Fight the Dragon Preview

With 450 dungeons in just two weeks, this one’s a keeper

On March 27th, developer 3 Sprockets launched Fight the Dragon on Steam Early Access. The top-down 3D dungeon crawler’s main attraction was its allegedly super simple level editor which allows players to upload and share their creations. While level editors are not an uncommon sight in video games, 3 Sprockets have gone to lengths to ensure that their dungeon editor is seemingly the main feature of the game.  After creating my own dungeon from scratch in a little under two hours, I’m here to report back that making a dungeon is just as fun as playing through everyone else’s.

Fight the Dragon

Turns out I’m not the only player to think so. In just two weeks, over 450 dungeons (nearing 480 at the time of this writing) have been generated by players and are now waiting to be discovered by other adventurous players.

What 3 Sprockets has done with Fight the Dragon is rather brilliant; they have borrowed from multiple genres and crafted a unique and hard-to-put-down game of dungeons and a dragon. The goal of the game is to, as the title implies, fight the dragon…and then kill it. Understandably though, the dragon is very, very hard to kill and so players will need to go on adventures with their hero, gradually leveling up and collecting better gear in typical RPG fashion. However, instead of having to grind the same material over and over, 3 Sprockets takes the levels players create and tosses them into the mix.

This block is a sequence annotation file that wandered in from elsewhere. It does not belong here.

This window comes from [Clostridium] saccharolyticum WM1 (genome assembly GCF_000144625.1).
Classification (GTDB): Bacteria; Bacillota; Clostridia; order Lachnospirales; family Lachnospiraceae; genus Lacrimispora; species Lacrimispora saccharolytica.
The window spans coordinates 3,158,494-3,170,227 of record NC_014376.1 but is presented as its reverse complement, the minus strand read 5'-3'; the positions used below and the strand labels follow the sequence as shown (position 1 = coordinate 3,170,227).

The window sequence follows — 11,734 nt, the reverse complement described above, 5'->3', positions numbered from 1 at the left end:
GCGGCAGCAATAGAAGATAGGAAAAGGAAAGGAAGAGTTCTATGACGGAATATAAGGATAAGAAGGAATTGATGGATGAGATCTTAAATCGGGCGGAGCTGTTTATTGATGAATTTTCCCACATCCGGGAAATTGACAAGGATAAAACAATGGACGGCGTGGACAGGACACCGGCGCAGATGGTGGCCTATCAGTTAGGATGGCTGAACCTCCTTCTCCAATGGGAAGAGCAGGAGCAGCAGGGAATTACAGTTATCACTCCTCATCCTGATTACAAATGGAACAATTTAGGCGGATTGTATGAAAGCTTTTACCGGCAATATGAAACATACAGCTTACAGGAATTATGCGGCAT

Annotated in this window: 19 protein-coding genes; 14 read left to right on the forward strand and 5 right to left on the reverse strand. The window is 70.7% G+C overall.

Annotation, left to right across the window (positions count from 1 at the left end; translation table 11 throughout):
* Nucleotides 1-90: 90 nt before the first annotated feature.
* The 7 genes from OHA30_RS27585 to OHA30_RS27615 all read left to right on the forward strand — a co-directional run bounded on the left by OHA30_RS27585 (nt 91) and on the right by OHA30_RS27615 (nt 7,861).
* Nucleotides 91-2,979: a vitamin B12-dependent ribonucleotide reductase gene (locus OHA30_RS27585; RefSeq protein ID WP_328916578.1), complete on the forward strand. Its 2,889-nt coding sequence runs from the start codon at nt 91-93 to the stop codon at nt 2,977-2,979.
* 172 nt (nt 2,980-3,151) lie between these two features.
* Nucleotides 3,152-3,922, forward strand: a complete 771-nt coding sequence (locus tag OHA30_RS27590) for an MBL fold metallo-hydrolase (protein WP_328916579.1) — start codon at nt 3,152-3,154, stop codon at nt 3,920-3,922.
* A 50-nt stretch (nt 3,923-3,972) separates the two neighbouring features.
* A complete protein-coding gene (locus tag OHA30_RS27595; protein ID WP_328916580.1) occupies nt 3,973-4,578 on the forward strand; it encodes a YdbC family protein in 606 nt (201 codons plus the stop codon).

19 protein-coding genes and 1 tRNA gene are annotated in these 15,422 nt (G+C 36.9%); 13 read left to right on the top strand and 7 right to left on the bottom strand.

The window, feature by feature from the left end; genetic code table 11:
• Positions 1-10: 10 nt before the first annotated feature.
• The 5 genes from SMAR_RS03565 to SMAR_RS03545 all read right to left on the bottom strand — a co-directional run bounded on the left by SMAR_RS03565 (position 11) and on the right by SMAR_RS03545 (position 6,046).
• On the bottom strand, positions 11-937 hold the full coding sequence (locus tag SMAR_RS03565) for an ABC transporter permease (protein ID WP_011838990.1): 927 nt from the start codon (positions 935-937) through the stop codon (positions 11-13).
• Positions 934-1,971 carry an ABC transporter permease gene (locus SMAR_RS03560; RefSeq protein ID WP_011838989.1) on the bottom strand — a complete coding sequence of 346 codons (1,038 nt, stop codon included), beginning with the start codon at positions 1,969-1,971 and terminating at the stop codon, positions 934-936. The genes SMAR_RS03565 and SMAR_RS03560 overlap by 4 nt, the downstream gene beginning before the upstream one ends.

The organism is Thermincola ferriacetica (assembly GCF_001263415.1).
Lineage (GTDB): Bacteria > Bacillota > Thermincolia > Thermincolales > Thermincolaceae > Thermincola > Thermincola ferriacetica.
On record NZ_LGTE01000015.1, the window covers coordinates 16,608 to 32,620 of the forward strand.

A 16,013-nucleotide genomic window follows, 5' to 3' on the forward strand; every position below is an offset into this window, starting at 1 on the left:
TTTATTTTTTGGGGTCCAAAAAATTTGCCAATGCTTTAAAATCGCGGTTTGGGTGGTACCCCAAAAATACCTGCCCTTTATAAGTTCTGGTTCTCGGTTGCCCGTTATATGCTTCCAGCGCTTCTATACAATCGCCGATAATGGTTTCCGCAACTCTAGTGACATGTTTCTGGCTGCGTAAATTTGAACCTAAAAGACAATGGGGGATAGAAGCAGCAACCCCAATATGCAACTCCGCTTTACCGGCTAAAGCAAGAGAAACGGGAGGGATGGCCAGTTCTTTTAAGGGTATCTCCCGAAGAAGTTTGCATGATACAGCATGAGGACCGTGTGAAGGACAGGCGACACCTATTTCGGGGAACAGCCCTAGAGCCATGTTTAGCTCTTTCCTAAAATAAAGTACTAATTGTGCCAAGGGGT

Because the game’s replayability relies on player’s desire to create, 3 Sprockets implemented a leaderboard for the dungeon creators. At the end of a successful adventure, players can rate the dungeon based on how much fun they had. The scores are then tallied and players can see how well their dungeons are doing according to the player base. Currently the feedback functionality is limited, but the game is still in Early Access, so I’d imagine that is something that will be expanded upon in the future.

Fight the Dragon

When it comes down to actually editing the dungeons, 3 Sprockets did a great job keeping the user-interface user-friendly and clutter free. In minutes I was plotting terrain, raising up walls, changing the time of day and weather conditions, and plotting out enemy patrol patterns. Time flew by as I developed Toms Quest (the level editor doesn’t allow punctuation in the titles for some reason), an adventure where players have to clear a bunch of minotaurs out of a feast hall of a small fortress.

Fight the Dragon is still in development, but is currently available for $14.99 through Steam Early Access. 3 Sprockets frequently updates the game, with the latest update releasing on April 10th featuring enhancements to combat “exploit maps” (maps that players make that contain way too many loot chests) as well as additional props to use within the level editor.

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